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November 20, 1987 - Image 37

Resource type:
Text
Publication:
The Detroit Jewish News, 1987-11-20

Disclaimer: Computer generated plain text may have errors. Read more about this.

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SS GIFTS,
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RECORDING STUDIOS

INVITES YOU TO SING
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Isaac: The Strong Link
In The Jewish Chain

RABBI MORTON F. YOLKUT

Special to The Jewish News

T

he founders of the Jew-
ish people are known
as Patriarchs. They in-
clude the names of Abraham,
Isaac and Jacob. Abraham
was the revolutionary, the
father of our people, "the rock
whence we were hewn," as
Isaiah later described him.
Jacob was also a dynamic
figure who played a promi-
nent role during the for-
mative years of our history.
Isaac was quite different.
In a dramatic contrast to
his father and to his son,
Isaac is almost a silent figure.
He darts like a shadow across

Shabbat Toledot:
Genesis
25:19;28:9,
Malachi 1:1-2:7

the pages of the Torah saying
little, doing little. He is esen-
tially a passive personality.
He submitted to the akedah,
to become a sacrifice to God
without any verbal protest;
he accepted the wife that was
chosen for him without any
comment; and when the
Philistines disputed his
rights to a well, he retreated.
Rather than doing things,
things are done to him. It is
as if he has no role to play.
The fact, however, remains
that Isaac, despite his
relatively unimpressive
biography, became one of the
three great patriarchs whose
characteristics and deeds
Jews have tried to emulate
throughout generations. The
truth is that just as the world
needs movers and shakers,
men of thunder and lightn-
ing, it also needs people who
go about doing their tasks
quietly, consistently and
faithfully. The welfare and
stability of a people or a com-
munity depend not only on
their conspicuous leaders but
also on their loyal members.
If Abraham lived again in
Jacob, then the credit is due
to Isaac. He maintained the
continuity not only physical-
ly, but spiritually.

The opening verse of this
week's sidrah succinctly cap-
tures the essence of Isaac's
life story. "These are the
generations of Isaac,
Abraham's son . . . Abraham

Morton F. Yolkut is rabbi at Cong.
B'nai David.

gave birth to Isaac." He was
his father's son, and that was
his distinctive greatness. He
respected his inheritance. He
did not squander his
patrimony, the fruits of his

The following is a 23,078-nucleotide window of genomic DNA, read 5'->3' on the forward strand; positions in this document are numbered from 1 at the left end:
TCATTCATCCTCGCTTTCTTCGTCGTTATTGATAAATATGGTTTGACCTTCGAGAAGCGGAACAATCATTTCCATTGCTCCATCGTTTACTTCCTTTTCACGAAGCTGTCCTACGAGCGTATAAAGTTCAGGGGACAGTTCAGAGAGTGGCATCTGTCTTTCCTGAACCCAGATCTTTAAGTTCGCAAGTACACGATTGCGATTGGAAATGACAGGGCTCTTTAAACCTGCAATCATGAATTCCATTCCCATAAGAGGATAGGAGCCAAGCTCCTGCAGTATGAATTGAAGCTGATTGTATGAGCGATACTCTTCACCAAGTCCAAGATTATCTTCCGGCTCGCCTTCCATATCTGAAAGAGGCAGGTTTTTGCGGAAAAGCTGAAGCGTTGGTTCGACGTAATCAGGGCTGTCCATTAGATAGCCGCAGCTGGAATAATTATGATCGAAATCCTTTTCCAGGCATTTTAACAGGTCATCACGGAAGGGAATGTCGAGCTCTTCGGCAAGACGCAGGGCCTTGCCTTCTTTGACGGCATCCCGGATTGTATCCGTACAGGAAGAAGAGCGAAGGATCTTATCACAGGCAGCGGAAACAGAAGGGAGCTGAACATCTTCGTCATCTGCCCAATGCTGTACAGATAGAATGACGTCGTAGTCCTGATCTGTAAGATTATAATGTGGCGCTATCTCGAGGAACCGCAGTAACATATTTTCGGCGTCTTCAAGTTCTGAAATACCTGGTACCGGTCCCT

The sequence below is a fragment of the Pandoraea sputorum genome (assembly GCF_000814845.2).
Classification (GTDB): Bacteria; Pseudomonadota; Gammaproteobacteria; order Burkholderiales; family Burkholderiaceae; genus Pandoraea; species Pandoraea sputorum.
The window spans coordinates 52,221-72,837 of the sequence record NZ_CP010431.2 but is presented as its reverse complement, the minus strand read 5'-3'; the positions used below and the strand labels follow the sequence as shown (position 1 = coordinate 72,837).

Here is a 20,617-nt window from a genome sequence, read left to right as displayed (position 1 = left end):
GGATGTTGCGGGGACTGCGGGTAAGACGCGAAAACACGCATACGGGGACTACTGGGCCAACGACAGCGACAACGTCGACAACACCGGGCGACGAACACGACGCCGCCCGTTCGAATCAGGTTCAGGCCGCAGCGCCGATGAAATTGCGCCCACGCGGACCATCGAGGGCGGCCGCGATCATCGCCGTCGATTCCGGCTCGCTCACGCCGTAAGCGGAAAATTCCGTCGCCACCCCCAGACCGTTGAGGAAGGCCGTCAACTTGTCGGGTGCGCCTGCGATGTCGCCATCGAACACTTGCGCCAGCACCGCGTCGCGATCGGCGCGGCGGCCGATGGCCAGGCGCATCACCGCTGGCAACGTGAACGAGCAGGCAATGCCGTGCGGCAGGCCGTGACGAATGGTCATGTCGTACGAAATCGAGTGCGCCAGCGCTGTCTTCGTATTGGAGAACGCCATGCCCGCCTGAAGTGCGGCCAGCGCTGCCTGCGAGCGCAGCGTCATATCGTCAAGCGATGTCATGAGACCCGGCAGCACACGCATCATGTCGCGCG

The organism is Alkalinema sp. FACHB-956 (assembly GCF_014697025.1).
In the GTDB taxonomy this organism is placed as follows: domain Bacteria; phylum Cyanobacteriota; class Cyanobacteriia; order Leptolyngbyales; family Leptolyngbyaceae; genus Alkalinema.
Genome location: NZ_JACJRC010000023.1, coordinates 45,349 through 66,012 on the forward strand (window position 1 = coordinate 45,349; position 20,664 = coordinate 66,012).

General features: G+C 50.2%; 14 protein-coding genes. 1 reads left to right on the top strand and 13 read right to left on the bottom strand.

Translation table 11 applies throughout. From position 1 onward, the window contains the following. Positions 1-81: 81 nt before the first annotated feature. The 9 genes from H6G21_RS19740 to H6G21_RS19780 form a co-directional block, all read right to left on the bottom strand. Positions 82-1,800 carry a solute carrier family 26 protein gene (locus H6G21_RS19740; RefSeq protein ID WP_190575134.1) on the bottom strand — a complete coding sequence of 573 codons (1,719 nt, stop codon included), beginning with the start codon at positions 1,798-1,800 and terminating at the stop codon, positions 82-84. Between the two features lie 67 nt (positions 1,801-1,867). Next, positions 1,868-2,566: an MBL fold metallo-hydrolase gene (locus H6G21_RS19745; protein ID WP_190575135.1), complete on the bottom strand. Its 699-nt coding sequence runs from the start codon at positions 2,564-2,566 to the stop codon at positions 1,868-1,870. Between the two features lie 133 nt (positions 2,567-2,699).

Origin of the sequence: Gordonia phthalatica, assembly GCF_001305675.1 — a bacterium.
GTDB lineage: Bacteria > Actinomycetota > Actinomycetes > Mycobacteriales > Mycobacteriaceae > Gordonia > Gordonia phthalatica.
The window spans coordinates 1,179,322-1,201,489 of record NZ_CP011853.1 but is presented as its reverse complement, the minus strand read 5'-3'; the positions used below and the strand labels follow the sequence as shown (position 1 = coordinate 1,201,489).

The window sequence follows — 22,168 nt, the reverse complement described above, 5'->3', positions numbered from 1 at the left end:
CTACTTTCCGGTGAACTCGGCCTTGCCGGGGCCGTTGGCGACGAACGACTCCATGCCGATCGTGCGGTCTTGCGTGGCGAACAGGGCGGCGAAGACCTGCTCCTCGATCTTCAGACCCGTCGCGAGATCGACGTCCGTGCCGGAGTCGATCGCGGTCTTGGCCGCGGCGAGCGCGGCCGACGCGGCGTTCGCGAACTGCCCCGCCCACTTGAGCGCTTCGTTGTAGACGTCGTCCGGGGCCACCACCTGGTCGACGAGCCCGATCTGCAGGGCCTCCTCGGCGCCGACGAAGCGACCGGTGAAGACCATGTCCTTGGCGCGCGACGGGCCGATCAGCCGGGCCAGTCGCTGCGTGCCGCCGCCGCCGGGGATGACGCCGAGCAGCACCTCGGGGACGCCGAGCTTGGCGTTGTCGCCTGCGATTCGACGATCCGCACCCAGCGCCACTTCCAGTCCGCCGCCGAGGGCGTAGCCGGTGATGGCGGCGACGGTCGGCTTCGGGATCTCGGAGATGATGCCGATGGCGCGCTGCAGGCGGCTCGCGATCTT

father's labor. He guarded the
spiritual legacy which his
father had entrusted to his
care and he successfully
transmitted it to his descen-
dants. Isaac was never a trail-
blazing leader, he was a
strong link and a loyal
follower.
Here is an aspect of life
which is rarely appreciated.
To do no more than transmit
the wisdom and creativity of
the past to new hands is, in
itself, an important enter-
prise. If sometimes we wonder
about the significance of our
lives, our role as the link bet-
ween the generations is
enough to justify our ex-
istence. By serving as a link,
we enable the coming genera-
tion to do as good a job as they
possibly can do. But we do
more than provide a link bet-
ween the past and the future.
Our seemingly mundane
labors are the raw material of
which the leaders and great
men make tomorrow. The suc-
cess of a people or a communi-
ty is dependent more on its
many obscure members than
on its few conspicuous
leaders. The apathy of the
masses may more than
counterbalance the zeal of the
leaders.
The work of Abraham
would not have borne fruit if
there had not been Isaac, to
assist the cause. And it is by
that assistance that Isaac is
classed on equal status with
Abraham and Jacob, for he,
too, shared in their great
achievements.
If we wish to perpetuate the
history of our people, we must
not assign the task to the ac-
complishments of the few. It
is to the large body of or-
dinary men and women we
have to look. Our faith-
community must resemble a
pyramid; it can only stand
firm on a broad base. It re-
quires the loyalty of the
masses — not the charisma of
the few — to guarantee the
future.
If we do not have the abili-
ty or the inclination to seek
prominence in the life of our
people, like an Abraham or a
Jacob, let us see to it that we
at least emulate the
faithfulness and devotion of
an Isaac. The Jewish world
can get along without
Abrahams and Jacobs, it can
not survive without Isaacs in
every generation.

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CONGREGATION B'NAI MOSHE TORAH CLUB

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series of lectures and discussions

led by

Rabbi Allan S . Meyerowitz

November 29, 1987 - 7:00 P.M. - The Patriarchs and Matriarchs:
The Stronger of the Sexes.
January 17, 1988 - 7:00 P.M. - The Exodus: The Price of
Freedom.
- 7:00 P.M. - The Ten Commandments:
February 7, 1988
Liberation or Slavery?
- 7:00 P.M. - The Golden Calf:
March 13, 1988
Can Man Talk with G-d?
- 7:00 P.M. - Sacrifices, Purity and the
April 10, 1988
Occult in Judaism.
- 7:00 P.M. - The Holiness Code and
May 1, 1988
Jewish Business Law.

JOIN US!!!

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